He’ll have brought it on Himself
- Sex, Nation and Dissent in Irish Writing edited by Éibhear Walshe
Cork, 210 pp, £40.00, April 1997, ISBN 1 85918 013 2
- Gooddbye to Catholic Ireland by Mary Kenny
Sinclair-Stevenson, 320 pp, £20.00, March 1997, ISBN 1 85619 751 4
Sometime in the early sixties, when I was eight or nine, the actor Micheál MacLiammóir came to Enniscorthy, a small town in the south-east of Ireland where we lived, to perform his one-man show The Importance of Being Oscar. My uncle, who was a staunch member of Fianna Fáil, the ruling party, and a fervent member of the ruling church – he was later decorated by the Pope – bought us all tickets, and we attended, as did many others in the town, in a family group. MacLiammóir was, we were told, a great actor, a great Gaelic speaker and a great Irishman. I remember his voice and his presence on the stage; I remember him reclining like a large sleek cat on a chaise-longue, world-weary and knowing and infinitely melancholy, and then standing up and looking at us all, caressing us with his narrowed eyes and speaking as though he was telling us fresh gossip, insinuations he would be asking us to keep secret at least until we had left the theatre. It was strong stuff for a small boy.
By that time, MacLiammóir had performed his one-man show all over the world, and now he was trying it out in rural Ireland. Enniscorthy was important for him: it was here in June 1927 that he met his lifelong partner Hilton Edwards. They became Ireland’s most famous homosexual couple. I remember, on Micheàl’s 70th birthday in 1969, watching them being treated as such on Irish television. When he died in 1978, MacLiammóir’s funeral was attended by the President, the Taoiseach, five government ministers and the Leader of the Opposition. He had become a national treasure.
I wondered why no one walked out of that show in Enniscorthy in the early Sixties, why it was not denounced or indeed stopped by the priests in the town. A one-man show about Oscar Wilde was surely dangerous territory in a provincial part of an overwhelmingly Catholic country. It was not as though the town was especially liberal. I remember that in these same years two men in their twenties who worked together in the same small shop in the town were also living together. I remember someone whispering to me that they were queers, and then later hearing a friend of my sister saying that they had been packed off to jail again for misbehaving. Their lives were ruined. It was clear to me as I grew into my teens that being gay in this country would require care and attention.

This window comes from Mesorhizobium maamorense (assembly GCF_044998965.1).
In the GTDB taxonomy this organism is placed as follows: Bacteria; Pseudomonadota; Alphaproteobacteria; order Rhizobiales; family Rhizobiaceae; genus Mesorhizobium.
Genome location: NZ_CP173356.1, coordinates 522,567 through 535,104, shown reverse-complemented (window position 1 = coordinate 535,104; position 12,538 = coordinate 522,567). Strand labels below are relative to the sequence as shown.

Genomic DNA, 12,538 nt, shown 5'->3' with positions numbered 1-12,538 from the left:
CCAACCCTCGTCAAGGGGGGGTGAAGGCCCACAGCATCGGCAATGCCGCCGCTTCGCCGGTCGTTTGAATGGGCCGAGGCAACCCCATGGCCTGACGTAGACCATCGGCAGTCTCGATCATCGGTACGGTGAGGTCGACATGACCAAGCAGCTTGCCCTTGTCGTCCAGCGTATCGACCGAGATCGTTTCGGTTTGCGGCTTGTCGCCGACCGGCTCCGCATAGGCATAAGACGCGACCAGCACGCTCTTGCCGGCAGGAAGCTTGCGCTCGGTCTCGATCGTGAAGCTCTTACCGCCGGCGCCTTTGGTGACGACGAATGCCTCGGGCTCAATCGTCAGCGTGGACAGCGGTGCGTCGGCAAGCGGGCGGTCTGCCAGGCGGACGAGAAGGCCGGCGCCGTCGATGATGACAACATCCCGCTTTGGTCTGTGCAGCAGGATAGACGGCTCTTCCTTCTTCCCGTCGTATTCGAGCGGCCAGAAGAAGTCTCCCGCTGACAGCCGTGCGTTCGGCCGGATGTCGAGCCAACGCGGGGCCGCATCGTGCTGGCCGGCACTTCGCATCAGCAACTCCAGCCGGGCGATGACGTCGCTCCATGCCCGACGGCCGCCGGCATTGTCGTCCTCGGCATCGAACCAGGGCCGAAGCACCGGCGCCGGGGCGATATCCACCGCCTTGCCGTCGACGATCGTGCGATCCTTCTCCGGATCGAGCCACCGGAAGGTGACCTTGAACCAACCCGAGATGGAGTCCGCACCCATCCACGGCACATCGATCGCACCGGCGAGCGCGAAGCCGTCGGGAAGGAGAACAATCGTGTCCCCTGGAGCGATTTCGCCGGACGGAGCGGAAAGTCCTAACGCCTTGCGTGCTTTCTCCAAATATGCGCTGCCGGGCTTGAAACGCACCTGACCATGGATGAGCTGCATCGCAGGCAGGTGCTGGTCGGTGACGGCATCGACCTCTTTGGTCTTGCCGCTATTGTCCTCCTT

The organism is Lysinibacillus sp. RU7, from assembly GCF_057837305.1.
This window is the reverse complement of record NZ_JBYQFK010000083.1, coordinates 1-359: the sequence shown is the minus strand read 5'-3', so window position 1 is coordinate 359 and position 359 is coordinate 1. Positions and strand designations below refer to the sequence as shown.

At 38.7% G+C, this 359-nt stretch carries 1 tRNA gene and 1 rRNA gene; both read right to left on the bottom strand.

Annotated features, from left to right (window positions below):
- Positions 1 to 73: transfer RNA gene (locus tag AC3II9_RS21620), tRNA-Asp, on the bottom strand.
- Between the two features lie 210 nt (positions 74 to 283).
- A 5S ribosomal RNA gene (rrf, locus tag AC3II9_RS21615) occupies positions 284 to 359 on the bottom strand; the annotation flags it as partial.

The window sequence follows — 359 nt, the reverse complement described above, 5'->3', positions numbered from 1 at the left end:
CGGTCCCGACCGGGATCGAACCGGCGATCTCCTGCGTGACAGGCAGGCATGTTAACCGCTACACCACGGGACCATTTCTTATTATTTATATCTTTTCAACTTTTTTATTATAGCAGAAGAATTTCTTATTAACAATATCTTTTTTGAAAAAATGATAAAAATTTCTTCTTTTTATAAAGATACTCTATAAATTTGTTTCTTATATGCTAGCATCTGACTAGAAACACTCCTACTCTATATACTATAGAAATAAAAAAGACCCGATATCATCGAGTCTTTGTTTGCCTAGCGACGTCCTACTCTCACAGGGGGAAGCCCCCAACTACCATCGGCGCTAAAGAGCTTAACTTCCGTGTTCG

In his essay ‘Inventing Micheàl MacLiammóir’ in Sex, Nation and Dissent in Irish Writing, Éiibhear Walshe makes clear that MacLiammóir and Hilton Edwards, who directed him in the show, were very careful and attentive indeed. MacLiammóir stood back from Wilde: he was the narrator of Wilde’s story – he did not impersonate him, except maybe by implication. ‘MacLiammóir,’ Walshe writes, ‘keeps all his sexual references gender-specific. In the first half of the presentation, Wilde’s passion for Lillie Langtry and his love for Constance, his wife, is recounted.’ And in the second half, the trial had already taken place, and thus Wilde’s suffering in prison and in exile could be concentrated on – ‘rendered with pathos and melodrama’, as Walshe writes.
That was why it was a show for all of the family: it proceeded through winks and nods, suggestions and implications. No one knew then that MacLiammóir, who spoke Irish in the most beautiful tones, had not an Irish bone in his body. He came from England to Ireland in 1917 and he recreated himself as an actor and illustrator. He learned an Irish accent, just as many Irish people would learn English accents. In his one-man show, he proved, however, that he understood something very fundamental about the nature of discretion and indiscretion in Catholic Ireland. He had become one of us.
The best accounts of Irish Catholicism are the sociologist Micheál Mac Gréil’s Prejudice and Tolerance in Ireland (1977) and Prejudice in Ireland Revisited (1996), and The Moral Monopoly: The Catholic Church in Modern Irish Society by Tom Inglis, published in 1987. According to Mac Gréil, more than 94 per cent of the population of the Republic of Ireland profess themselves to be Catholic; of these, more than 81 per cent attend weekly mass. More than 83 per cent of the population believe that religion has ‘helped’ them, and about the same number believe that children should be brought up in the same religion as their parents; 71 per cent pray once a day or more often; 78 per cent agree that ‘there is a God who occupies himself with every human being personally’ (the same question, when put to a Dutch sample, had 43 per cent agreeing). Seventy-five per cent of Catholics would welcome the news that their daughter wanted to become a nun, 79 per cent would welcome the news that their son wanted to become a priest.
I found Mac Gréil’s first Prejudice and Tolerance in Ireland wonderful entertainment when I returned to live here in 1978. It was usually best after several strong drinks. (More than 40 per cent of Dubliners, for example, believed at that time that skinheads should be deported.) Now in his second, 1996 study, he shows in a survey about social distance that only 12.5 per cent of Irish people would welcome a gay person into their family, only 14 per cent as next-door neighbours, only 15 per cent as co-workers; 15 per cent would, in fact, debar or deport gay people from Ireland.